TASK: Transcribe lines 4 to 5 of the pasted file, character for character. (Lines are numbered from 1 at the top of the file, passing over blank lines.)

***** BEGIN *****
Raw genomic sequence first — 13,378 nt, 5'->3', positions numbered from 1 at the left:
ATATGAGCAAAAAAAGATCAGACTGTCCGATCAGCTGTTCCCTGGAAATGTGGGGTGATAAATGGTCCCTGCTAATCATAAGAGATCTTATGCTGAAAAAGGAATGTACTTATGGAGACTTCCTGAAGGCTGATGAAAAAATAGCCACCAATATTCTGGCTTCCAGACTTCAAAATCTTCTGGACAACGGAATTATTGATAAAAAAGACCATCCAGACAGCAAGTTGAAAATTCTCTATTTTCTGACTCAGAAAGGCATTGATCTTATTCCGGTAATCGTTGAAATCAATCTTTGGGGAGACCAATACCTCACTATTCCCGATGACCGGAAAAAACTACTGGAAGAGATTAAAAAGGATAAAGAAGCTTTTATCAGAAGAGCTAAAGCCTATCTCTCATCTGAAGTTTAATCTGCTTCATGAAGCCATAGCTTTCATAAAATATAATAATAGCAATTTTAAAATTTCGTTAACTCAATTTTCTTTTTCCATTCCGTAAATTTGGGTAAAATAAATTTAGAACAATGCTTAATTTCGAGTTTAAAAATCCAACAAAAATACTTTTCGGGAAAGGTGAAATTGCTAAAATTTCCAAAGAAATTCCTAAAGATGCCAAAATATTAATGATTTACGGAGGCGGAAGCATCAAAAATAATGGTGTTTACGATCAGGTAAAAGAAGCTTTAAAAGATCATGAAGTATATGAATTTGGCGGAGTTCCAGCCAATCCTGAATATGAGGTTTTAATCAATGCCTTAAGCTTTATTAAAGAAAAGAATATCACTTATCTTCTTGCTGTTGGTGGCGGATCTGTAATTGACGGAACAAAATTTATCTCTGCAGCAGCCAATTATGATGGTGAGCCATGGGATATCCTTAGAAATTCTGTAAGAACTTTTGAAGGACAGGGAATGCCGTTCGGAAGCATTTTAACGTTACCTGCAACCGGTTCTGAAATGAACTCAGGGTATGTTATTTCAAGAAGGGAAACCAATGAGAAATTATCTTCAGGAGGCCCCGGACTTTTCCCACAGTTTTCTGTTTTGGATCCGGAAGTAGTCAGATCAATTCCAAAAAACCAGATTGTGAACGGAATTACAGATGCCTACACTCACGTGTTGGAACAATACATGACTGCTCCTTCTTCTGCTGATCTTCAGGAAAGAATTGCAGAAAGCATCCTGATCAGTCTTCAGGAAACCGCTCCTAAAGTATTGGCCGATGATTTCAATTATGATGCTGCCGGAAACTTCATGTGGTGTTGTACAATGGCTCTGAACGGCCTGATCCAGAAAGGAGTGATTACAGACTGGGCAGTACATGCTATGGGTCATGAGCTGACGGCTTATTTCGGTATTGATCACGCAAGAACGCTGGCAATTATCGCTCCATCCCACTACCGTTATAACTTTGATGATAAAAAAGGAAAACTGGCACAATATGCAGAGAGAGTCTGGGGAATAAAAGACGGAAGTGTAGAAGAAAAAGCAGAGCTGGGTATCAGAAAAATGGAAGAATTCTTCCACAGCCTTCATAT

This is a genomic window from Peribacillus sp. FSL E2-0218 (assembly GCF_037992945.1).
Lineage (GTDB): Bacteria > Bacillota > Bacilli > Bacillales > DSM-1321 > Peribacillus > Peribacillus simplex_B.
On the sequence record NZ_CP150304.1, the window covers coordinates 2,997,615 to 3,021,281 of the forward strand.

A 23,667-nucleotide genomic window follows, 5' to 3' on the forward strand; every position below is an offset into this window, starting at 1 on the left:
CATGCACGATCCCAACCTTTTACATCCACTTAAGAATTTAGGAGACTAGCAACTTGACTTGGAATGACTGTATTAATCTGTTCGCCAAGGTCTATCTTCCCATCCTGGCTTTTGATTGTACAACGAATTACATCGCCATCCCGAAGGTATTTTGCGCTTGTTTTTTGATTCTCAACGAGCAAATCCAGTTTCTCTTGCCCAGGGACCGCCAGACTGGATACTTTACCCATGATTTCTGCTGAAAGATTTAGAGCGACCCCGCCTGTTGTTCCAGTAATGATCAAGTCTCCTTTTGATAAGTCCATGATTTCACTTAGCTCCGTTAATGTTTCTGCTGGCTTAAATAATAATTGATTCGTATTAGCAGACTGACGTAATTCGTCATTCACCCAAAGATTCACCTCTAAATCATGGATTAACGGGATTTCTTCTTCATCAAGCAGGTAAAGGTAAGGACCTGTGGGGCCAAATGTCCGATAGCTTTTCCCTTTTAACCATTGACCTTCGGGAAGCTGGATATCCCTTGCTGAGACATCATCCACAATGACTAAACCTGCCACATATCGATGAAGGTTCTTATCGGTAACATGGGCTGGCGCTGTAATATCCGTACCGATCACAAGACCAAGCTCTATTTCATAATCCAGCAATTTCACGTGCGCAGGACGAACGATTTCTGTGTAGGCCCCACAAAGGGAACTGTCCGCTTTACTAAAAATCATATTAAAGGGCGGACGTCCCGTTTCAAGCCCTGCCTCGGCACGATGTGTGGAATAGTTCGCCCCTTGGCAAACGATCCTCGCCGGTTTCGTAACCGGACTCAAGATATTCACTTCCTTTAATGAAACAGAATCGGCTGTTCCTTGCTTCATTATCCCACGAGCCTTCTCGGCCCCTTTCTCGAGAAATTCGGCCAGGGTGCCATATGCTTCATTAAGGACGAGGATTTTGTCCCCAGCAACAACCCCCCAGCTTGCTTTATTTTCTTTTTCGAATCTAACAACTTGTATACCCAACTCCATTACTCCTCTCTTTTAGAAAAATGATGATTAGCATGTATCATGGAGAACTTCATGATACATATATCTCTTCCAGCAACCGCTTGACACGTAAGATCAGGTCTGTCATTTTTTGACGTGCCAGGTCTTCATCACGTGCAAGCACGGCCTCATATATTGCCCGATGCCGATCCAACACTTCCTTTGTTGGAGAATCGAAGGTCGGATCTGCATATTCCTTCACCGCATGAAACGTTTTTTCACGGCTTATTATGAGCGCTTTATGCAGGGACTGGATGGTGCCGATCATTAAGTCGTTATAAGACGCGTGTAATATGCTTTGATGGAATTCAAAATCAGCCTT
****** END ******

Lineage (GTDB): Bacteria > Bacillota > Bacilli > Bacillales > DSM-1321 > Peribacillus > Peribacillus simplex_B.
On the sequence record NZ_CP150304.1, the window covers coordinates 2,997,615 to 3,021,281 of the forward strand.